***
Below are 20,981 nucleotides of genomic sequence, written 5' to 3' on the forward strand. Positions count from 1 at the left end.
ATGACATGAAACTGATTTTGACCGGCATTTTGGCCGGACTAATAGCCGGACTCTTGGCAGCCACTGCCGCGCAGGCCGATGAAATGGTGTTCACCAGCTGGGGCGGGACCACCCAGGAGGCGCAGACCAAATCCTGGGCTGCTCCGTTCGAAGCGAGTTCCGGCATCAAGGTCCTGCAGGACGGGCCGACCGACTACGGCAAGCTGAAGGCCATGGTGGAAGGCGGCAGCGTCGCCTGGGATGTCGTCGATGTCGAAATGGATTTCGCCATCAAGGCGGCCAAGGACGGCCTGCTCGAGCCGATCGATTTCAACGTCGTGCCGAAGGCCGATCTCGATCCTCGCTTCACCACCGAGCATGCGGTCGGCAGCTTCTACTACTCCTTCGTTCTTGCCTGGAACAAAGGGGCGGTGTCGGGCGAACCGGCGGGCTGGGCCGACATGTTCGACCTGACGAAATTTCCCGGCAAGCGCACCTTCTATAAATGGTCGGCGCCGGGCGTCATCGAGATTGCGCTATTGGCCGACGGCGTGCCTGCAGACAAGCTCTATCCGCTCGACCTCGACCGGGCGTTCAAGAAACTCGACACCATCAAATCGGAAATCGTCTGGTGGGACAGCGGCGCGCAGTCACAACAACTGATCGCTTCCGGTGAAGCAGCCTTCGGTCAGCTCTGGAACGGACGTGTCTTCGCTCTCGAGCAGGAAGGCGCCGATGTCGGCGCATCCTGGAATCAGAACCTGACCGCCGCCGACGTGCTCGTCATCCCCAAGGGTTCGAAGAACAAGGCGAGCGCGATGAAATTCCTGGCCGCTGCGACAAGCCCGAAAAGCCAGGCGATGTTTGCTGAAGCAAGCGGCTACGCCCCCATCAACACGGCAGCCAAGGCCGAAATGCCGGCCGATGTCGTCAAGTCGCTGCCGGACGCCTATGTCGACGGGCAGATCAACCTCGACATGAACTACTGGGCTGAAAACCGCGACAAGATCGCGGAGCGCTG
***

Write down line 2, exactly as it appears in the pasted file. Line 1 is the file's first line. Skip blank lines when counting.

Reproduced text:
ATGACATGAAACTGATTTTGACCGGCATTTTGGCCGGACTAATAGCCGGACTCTTGGCAGCCACTGCCGCGCAGGCCGATGAAATGGTGTTCACCAGCTGGGGCGGGACCACCCAGGAGGCGCAGACCAAATCCTGGGCTGCTCCGTTCGAAGCGAGTTCCGGCATCAAGGTCCTGCAGGACGGGCCGACCGACTACGGCAAGCTGAAGGCCATGGTGGAAGGCGGCAGCGTCGCCTGGGATGTCGTCGATGTCGAAATGGATTTCGCCATCAAGGCGGCCAAGGACGGCCTGCTCGAGCCGATCGATTTCAACGTCGTGCCGAAGGCCGATCTCGATCCTCGCTTCACCACCGAGCATGCGGTCGGCAGCTTCTACTACTCCTTCGTTCTTGCCTGGAACAAAGGGGCGGTGTCGGGCGAACCGGCGGGCTGGGCCGACATGTTCGACCTGACGAAATTTCCCGGCAAGCGCACCTTCTATAAATGGTCGGCGCCGGGCGTCATCGAGATTGCGCTATTGGCCGACGGCGTGCCTGCAGACAAGCTCTATCCGCTCGACCTCGACCGGGCGTTCAAGAAACTCGACACCATCAAATCGGAAATCGTCTGGTGGGACAGCGGCGCGCAGTCACAACAACTGATCGCTTCCGGTGAAGCAGCCTTCGGTCAGCTCTGGAACGGACGTGTCTTCGCTCTCGAGCAGGAAGGCGCCGATGTCGGCGCATCCTGGAATCAGAACCTGACCGCCGCCGACGTGCTCGTCATCCCCAAGGGTTCGAAGAACAAGGCGAGCGCGATGAAATTCCTGGCCGCTGCGACAAGCCCGAAAAGCCAGGCGATGTTTGCTGAAGCAAGCGGCTACGCCCCCATCAACACGGCAGCCAAGGCCGAAATGCCGGCCGATGTCGTCAAGTCGCTGCCGGACGCCTATGTCGACGGGCAGATCAACCTCGACATGAACTACTGGGCTGAAAACCGCGACAAGATCGCGGAGCGCTG